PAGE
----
Ever since Michael Jackson’s death, we have been bombarded with news reports concerning the cause of his death, and the possible link to Mr. Jackson’s personal cardiologist, Dr. Conrad Murray. Dr. Murray was retained by Michael Jackson, for a fee of $150,000 per month, to serve as his personal doctor and “keep him healthy” during his scheduled London concert tour. Not only is Dr. Murry likely the subject of a civil medical malpractice investigation, but he is also the subject of a criminal manslaughter investigation.
Law enforcement authorities are conducting an investigation into Michael Jackson’s death, and suspect that Dr. Murray prescribed Mr. Jackson a fatal dose of propofol, a powerful anesthetic and fast-acting hypnotic agent, to help him sleep. No doubt, Michael Jackson’s estate has already retained a top personal injury and wrongful death lawyer to assist with a potential civil action against Dr. Murray. The estate’s lawyers will pay close attention to the ongoing criminal investigation for overlapping evidence to support the civil action.
Recent reports suggest that Dr. Murray had a financial motive for prescribing medication requested by Michael Jackson, even absent a medical necessity. Indeed, the associated press reported that Dr. Murry was at least $780,000 in debt at the time he was retained to act as Michael Jackson’s personal doctor. This debt related to judgments against him and his medical practice (involving unpaid medical equipment, as opposed to medical malpractice judgments), delinquent mortgage payments, student loans, child support and credit cards.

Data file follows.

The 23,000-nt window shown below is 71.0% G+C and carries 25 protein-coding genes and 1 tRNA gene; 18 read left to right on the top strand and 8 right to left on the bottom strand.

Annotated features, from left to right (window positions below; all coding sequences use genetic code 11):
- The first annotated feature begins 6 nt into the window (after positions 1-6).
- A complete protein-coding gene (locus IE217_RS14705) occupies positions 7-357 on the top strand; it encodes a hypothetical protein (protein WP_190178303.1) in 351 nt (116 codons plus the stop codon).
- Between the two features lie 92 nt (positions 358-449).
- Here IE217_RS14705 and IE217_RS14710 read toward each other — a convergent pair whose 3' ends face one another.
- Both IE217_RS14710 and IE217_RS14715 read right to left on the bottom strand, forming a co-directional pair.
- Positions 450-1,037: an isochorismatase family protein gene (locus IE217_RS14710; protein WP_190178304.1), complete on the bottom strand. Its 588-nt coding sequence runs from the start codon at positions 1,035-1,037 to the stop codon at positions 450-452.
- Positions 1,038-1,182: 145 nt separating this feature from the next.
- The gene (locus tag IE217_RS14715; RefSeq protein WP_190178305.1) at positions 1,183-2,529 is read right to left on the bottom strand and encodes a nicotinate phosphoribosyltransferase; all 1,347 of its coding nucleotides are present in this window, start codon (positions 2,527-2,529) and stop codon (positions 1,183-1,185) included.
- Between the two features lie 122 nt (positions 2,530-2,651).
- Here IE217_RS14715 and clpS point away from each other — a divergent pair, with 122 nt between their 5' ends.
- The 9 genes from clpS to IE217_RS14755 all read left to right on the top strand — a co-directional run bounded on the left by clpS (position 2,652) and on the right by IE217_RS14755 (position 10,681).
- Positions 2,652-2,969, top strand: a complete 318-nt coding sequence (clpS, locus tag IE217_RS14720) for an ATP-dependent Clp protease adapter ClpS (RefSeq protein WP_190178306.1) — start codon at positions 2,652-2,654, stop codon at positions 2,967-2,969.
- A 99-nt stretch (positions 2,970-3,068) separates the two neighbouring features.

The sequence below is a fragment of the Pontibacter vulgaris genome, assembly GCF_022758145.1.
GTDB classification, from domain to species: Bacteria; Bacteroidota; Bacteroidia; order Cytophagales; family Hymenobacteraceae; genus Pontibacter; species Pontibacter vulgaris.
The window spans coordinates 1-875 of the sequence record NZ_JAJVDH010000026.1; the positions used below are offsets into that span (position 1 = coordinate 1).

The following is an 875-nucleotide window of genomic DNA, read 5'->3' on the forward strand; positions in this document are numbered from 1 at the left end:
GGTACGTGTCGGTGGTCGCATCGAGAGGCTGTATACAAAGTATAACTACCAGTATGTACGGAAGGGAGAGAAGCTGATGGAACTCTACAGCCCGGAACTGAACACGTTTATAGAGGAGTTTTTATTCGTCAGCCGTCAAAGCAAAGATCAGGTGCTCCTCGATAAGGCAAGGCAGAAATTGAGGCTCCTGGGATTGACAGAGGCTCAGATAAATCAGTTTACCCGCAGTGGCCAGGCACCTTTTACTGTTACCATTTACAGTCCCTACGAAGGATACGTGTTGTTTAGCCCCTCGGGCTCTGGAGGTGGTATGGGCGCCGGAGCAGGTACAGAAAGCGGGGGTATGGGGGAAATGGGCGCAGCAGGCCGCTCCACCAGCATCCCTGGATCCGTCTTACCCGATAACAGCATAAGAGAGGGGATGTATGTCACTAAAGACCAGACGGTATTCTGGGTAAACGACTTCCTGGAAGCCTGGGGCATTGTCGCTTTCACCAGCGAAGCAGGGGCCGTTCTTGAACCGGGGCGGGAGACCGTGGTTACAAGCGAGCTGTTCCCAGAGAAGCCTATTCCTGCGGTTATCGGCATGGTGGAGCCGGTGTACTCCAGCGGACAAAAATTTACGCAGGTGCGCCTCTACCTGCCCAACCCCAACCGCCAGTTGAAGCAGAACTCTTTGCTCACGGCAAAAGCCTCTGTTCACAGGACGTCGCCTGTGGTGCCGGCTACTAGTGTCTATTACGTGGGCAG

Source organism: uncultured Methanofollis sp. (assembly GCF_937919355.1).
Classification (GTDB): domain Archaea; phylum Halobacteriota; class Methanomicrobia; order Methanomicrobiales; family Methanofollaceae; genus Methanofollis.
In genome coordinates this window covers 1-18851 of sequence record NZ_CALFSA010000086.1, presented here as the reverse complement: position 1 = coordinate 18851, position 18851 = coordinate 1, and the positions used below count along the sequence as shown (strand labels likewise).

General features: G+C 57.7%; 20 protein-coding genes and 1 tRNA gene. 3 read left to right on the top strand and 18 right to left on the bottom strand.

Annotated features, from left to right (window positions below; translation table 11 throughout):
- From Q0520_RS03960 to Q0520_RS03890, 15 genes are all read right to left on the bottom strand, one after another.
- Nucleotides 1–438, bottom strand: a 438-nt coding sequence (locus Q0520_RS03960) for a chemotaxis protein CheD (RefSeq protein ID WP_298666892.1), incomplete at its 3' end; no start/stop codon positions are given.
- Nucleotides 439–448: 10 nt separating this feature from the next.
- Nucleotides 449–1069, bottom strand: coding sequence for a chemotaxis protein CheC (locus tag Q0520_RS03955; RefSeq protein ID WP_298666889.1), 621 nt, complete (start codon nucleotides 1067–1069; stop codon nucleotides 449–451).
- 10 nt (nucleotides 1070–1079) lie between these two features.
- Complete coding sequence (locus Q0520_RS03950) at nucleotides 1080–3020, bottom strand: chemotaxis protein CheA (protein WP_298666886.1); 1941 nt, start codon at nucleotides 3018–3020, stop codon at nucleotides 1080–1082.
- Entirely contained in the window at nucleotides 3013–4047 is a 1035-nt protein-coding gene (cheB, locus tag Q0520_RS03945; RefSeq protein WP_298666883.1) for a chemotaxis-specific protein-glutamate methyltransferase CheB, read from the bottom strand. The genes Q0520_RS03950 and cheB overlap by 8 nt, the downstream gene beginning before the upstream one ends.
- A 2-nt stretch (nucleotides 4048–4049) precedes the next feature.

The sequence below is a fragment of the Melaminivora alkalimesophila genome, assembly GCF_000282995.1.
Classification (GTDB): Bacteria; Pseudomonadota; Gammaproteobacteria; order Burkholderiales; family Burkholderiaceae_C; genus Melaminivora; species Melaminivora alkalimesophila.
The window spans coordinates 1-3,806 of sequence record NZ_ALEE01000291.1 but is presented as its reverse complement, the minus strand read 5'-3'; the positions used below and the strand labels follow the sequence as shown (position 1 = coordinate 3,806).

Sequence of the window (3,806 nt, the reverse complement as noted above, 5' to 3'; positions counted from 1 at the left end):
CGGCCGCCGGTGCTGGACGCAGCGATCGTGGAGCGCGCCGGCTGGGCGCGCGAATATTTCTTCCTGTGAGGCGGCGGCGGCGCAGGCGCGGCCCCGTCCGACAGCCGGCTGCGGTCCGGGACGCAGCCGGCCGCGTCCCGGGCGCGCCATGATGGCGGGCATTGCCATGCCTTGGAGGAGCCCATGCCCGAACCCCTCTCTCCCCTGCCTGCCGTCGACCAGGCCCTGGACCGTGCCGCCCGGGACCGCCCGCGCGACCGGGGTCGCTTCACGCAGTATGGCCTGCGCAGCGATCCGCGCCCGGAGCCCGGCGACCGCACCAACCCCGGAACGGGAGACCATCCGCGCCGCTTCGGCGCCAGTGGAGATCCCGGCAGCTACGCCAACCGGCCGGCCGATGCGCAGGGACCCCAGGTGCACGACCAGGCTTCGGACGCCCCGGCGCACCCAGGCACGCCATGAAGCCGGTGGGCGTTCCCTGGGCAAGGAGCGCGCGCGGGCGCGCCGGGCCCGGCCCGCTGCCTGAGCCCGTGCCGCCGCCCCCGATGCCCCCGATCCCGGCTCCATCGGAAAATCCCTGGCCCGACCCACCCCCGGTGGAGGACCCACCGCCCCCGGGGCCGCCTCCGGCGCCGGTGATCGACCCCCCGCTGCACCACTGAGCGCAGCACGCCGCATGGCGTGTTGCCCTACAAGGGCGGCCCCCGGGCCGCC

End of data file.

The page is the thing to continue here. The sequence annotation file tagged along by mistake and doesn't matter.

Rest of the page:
Criminal prosecutors (and the estate’s personal injury lawyers) now have a motive for Dr. Murray to give Mr. Jackson the drugs he wanted, even if it was not in his best interest, and even if doing so violated that standard of care in the medical community. We will not comment on whether this evidence is sufficient to warrant a criminal manslaughter charge, but this evidence, together with opinions regarding deviations from the standard of care and causation to Mr. Jackson’s death, is powerful in the civil medical malpractice/wrongful death context.
The fact that Dr. Murray is several hundred thousand dollars in debt may factor into whether Michael Jackson’s estate may recover a civil judgment against Dr. Murray for wrongful death. Still, Dr. Murray and his medical practice must have insurance coverage (potentially several million dollars worth) for medical negligence, and therefore the estate may still receive substantial compensation if they are able to prevail in a civil action.